We really try to take the blame for our mistakes and our failures with Henryville Basketball. One of the easiest defense mechanisms (which has been nurtured by our society the last 45 years) is to blame someone else for our shortcomings.
Basketball related "it was the refs fault"; "I didn't walk, he just doesn't know a good move"; "He takes too many shots"; "he needs to pass more"; "the fans are supportive enough"; the other kids are punks"; "the administration needs to have my back"; I could go on and on.
We as a staff must be able to accept our mistakes, acknowledge them, and move on. We will make mistakes, and if we try to deflect, blame others, act like it isn't the pink elephant in the room, we will lose respect as the leader of the program/team.
I have said "sorry" to my team, to my players individually, to my assistants when I was wrong. Believe it or not, I have been wrong. I know, I know if you go into the stands on a Friday night you will find a lot of people who agree with that assessment, but I am admitting it.
Don't be a victim, one of the hardest things to do is lose a game on a Tuesday night, especially sectional games, and come to school the next day. To walk the halls and look at the people who the previous night were doing all they could to help you win, and you feel that somehow you let them all down. Usually, they are very nice, but sometimes you don't even want that.
In life, we have a victim mindset that has permeated everything. We all need something, have failed because of something whether it be child molestation, murder, parents that loved you too much, parents that didn't love you enough, mean teachers, hard ass coaches, lenient substitutes, the police...something, somebody has caused you not to do what you are supposed to do, has made you into what you are.
Trust me, I have had more than my fair share of bad things happen to me, some worse than others, but I absolutely refuse to be a victom. Often we cannot control what happens to us but we can control how we react to it. It isn't easy sometimes, probably most times, but what other choice do we have?
Lie around and feel sorry for ourselves? Blame others? Do things we aren't supposed to do? Crime? Passing that sin onto others? Not me, I refuse to be a victim, I prefer to be a victor. I absolutely refuse to blame others for my mistakes; I refuse it. Do I fall short sometimes? Yes, I know when I am doing it, and I should stop, but it makes you feel better inside, psychologically, which is not right in my opinion.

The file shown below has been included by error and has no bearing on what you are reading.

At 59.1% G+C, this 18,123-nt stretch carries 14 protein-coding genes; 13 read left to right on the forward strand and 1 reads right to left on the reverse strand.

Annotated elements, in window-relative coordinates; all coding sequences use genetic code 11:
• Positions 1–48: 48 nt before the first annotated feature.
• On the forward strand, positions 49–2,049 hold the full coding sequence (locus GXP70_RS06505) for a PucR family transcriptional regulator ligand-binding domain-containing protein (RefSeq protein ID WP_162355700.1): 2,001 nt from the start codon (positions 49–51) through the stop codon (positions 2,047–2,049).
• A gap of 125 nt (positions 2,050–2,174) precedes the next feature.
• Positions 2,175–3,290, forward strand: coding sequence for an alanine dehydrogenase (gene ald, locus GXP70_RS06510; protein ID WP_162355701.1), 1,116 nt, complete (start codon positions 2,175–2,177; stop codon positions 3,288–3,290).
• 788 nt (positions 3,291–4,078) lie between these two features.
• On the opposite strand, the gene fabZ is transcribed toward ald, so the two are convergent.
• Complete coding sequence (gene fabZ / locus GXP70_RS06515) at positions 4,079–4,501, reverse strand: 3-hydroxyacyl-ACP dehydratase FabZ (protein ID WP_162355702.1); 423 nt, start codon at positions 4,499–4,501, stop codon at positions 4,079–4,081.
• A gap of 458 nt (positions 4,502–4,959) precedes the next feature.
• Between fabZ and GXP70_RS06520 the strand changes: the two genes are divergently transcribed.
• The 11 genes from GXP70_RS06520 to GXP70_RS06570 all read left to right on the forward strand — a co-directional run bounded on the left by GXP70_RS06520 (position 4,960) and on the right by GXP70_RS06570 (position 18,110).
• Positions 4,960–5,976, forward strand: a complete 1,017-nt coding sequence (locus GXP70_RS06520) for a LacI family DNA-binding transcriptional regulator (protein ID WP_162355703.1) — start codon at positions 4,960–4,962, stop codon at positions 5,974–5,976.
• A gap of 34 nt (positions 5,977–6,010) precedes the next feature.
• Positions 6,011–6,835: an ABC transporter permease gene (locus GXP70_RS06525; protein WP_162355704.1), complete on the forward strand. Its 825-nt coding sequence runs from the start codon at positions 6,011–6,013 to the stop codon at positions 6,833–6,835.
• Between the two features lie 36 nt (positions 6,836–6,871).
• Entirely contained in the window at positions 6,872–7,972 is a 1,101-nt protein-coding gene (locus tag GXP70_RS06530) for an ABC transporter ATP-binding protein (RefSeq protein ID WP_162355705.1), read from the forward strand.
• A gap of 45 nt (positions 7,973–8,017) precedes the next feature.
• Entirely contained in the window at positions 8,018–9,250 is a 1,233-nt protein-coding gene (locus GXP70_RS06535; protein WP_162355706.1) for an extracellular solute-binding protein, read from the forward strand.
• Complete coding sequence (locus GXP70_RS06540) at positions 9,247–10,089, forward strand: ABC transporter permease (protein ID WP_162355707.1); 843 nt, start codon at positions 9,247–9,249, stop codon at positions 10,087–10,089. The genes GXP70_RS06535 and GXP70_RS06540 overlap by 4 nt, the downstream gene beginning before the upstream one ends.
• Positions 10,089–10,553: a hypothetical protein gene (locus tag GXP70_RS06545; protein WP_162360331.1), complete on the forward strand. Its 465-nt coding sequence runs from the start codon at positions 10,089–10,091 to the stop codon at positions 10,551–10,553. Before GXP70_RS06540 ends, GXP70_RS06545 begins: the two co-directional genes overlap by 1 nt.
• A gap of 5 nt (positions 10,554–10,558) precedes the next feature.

I do believe that it is okay to feel sorry for yourself, to be depressed, to be down. If you put a lot of time and effort into something you are bound to feel defeated when you fail. It is normal, and okay to feel this way, but you must not keep you from moving forward. It is at that moment when you find out what you are made of, what kind of mental toughness do you have?
Perspective helps, too. I look at the stories of some people who have it worse than I do financially, career wise, health wise and it humbles you. Some of the things I have complained about, been upset about are really nothing in the grand scheme of things, in the overall picture.
But, in those darkest moments when you are dealing with death, when you are dealing with the illness of a loved one you must seek out the help of others. Someone to talk to, someone to vent to, someone to help you keep proper perspective. You have to have someone in your worst times, heck in all bad times that you can share your feelings with. Even in these worst of times, it too shall pass, and then what do you do? I would hope we move forward and persevere because that is what is wanted for us.
So, when you come to our games in the future, you can know that we are taking responsibility for us. We have practiced, planned, and prepared for that game. But, when you see me on the referees, or one of our players complaining about something, you can know we are falling short, but always striving to not be a victim.
(Pictured is Clint Horine, a recent graduate of HHS, fan of HHS basketball, and The Voice of HHS baseball. Clint has battled some daily struggles with his health, sometimes is down, but takes a negative situation better than most adults and makes a positive out of it. He is one of my heroes.)